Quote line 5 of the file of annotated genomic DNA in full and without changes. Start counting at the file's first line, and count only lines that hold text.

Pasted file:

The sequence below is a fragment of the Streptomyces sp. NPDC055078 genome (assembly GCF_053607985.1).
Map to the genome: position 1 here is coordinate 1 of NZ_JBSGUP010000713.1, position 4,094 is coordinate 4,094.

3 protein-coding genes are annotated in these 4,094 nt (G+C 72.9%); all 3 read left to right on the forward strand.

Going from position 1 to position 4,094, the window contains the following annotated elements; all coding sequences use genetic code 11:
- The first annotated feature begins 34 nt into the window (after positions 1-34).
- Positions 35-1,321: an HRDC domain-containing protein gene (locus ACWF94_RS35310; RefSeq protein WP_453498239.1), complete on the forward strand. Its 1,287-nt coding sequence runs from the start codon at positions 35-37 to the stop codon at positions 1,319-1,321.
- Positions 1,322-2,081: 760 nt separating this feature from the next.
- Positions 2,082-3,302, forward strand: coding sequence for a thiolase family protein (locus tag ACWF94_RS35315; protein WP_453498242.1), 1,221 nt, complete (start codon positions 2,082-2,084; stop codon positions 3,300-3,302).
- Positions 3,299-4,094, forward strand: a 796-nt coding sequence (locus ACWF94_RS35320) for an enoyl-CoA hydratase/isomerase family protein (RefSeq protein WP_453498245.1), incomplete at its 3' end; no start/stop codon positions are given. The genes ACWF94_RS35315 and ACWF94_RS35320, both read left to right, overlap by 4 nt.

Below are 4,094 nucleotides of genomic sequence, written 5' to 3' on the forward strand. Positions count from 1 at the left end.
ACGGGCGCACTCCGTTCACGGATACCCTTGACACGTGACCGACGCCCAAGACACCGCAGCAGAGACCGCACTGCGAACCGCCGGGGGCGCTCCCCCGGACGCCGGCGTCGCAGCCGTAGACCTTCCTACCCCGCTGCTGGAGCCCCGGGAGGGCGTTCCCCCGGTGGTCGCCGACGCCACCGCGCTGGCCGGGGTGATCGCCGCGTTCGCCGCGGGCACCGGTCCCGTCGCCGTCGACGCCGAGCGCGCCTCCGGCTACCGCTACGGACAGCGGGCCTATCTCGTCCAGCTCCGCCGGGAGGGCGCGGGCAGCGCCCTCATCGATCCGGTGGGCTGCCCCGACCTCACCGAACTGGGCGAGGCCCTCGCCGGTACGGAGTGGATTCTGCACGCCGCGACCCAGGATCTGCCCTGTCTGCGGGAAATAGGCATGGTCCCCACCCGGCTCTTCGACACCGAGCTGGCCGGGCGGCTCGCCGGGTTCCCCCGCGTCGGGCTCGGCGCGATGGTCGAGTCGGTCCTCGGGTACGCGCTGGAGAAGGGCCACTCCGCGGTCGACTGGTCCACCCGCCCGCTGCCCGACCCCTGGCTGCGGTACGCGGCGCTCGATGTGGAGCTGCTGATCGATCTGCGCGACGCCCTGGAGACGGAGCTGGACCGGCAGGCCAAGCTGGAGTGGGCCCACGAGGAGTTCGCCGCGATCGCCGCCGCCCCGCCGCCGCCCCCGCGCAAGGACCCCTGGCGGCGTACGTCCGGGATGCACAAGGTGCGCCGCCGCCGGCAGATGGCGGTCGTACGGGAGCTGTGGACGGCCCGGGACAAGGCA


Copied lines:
- The first annotated feature begins 34 nt into the window (after positions 1-34).